Michael Shifter: Well, thank you very much.
I think that it’s not a surprise that the inauguration is not taking place today. I think that President Chávez clearly is very ill. I think there are going to be new elections. I think the government basically wants some time to figure out its strategy, to consolidate the authority of Nicolás Maduro, who is the key figure now, who I think will be the candidate of the government in the elections against Capriles. I don’t know if it’s going to take place in a month or two months, but it seems to me that that’s the scenario.
And it strikes me that the important thing in this situation are the politics. The Chávez government controls the executive, obviously, the judicial branch and also the National Assembly. So, they just—they won an election in October. They won regional elections in December. Chávez has enormous compassion—generates enormous compassion and sympathy among the Venezuelan people, so the government has the upper hand. But as we just heard, Henrique Capriles is beginning to come out and make some statements, because I think—I think people are getting ready for an election. I think the government probably has the edge at this point, but that’s the situation that we’re in.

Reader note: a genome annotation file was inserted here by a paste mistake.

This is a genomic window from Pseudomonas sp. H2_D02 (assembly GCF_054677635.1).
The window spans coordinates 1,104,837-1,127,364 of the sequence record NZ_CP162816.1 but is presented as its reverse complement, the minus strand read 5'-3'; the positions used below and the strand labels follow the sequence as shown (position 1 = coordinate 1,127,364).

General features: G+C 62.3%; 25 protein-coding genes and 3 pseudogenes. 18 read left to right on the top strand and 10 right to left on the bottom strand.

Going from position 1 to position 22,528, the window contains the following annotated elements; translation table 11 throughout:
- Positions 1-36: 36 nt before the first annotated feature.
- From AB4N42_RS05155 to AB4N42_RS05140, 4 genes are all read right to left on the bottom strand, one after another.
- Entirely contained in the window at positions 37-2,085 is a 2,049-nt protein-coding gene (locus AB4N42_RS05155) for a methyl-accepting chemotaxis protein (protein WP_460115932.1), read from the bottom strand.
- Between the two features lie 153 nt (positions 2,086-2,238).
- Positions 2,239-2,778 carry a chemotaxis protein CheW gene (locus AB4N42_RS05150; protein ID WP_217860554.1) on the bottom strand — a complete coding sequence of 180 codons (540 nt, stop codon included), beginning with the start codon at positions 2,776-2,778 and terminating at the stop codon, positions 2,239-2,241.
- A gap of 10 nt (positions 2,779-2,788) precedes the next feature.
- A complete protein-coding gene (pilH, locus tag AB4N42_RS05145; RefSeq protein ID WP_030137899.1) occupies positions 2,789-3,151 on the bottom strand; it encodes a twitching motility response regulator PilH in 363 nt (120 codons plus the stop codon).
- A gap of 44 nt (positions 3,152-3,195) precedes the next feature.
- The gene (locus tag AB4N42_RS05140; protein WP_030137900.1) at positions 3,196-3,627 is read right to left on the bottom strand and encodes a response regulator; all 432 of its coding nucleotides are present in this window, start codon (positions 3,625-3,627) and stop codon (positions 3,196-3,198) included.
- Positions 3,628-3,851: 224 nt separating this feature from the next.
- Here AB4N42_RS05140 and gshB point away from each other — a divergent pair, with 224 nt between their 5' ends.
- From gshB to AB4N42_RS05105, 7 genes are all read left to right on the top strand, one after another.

Juan Gonzalez: And, Miguel Tinker Salas, you’ve questioned whether there is a constitutional crisis, as much of the press reporting has made out, or whether this is really more a strategy of the opposition and external opponents of the Chávez government. Could you talk about that?
Miguel Tinker Salas: Sure. I mean, if this was Panama, Costa Rica, any other country, Honduras, we would not be having this conversation. The reality is, those constitutions are very similar to the Venezuelan constitution, which clearly states in Article 231 that if the president cannot be inaugurated before the National Assembly on January 10th, he can be or she can be sworn in at a subsequent time before the Supreme Court, so that the issue is not a constitutional crisis, although I think the opposition would like to create a constitutional crisis. And we’re seeing a lot of echo of that in the national press and the international press.
The reality is that in Venezuela there is a transition, no doubt about that, but the opposition would like to strike while the iron is hot. They see Chávez weak. They see the Chávez movement possibly weak. They’ve lost two subsequent elections. And what they’re really looking for is an opportunity to expand their base of support. And the challenge for them is that they really—as they have in the past, they’ve cut their nose to spite their face. In the past, they have really engaged in a series of undemocratic actions, and they’re risking, at this point, also drawing on the sympathy vote that Chávez will have and the Chavistas will have. So I think that they’re very—in a very precarious position, but I don’t think we have a constitutional crisis in Venezuela. I think we have a series of positions that are trying to precipitate one, but I don’t see a crisis at this point.
Amy Goodman: We’re going to come back to this discussion and talk about what Hugo Chávez has meant for Venezuela over more than a decade. We’re speaking with Miguel Tinker Salas of Pomona College and Michael Shifter of the Inter-American Dialogue in Washington, D.C. Stay with us.